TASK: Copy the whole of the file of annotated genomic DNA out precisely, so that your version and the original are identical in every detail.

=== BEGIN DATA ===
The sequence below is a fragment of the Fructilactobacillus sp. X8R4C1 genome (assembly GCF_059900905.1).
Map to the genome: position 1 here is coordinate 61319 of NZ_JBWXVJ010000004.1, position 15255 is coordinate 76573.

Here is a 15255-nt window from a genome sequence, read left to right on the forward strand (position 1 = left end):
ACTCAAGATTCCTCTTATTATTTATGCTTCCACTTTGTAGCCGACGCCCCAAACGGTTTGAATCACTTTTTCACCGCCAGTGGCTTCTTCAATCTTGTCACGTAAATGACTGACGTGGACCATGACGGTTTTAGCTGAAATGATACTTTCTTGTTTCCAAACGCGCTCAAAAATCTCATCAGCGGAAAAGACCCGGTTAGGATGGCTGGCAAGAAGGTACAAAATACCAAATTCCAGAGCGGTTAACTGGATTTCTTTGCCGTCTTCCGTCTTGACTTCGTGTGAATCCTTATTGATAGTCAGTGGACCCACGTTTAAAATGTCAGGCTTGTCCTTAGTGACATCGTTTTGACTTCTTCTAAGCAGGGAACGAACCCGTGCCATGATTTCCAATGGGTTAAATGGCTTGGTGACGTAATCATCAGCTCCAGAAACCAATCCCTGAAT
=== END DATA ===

The sequence below is a fragment of the Fructilactobacillus sp. X8R4C1 genome (assembly GCF_059900905.1).
Map to the genome: position 1 here is coordinate 61319 of NZ_JBWXVJ010000004.1, position 15255 is coordinate 76573.

Here is a 15255-nt window from a genome sequence, read left to right on the forward strand (position 1 = left end):
ACTCAAGATTCCTCTTATTATTTATGCTTCCACTTTGTAGCCGACGCCCCAAACGGTTTGAATCACTTTTTCACCGCCAGTGGCTTCTTCAATCTTGTCACGTAAATGACTGACGTGGACCATGACGGTTTTAGCTGAAATGATACTTTCTTGTTTCCAAACGCGCTCAAAAATCTCATCAGCGGAAAAGACCCGGTTAGGATGGCTGGCAAGAAGGTACAAAATACCAAATTCCAGAGCGGTTAACTGGATTTCTTTGCCGTCTTCCGTCTTGACTTCGTGTGAATCCTTATTGATAGTCAGTGGACCCACGTTTAAAATGTCAGGCTTGTCCTTAGTGACATCGTTTTGACTTCTTCTAAGCAGGGAACGAACCCGTGCCATGATTTCCAATGGGTTAAATGGCTTGGTGACGTAATCATCAGCTCCAGAAACCAATCCCTGAAT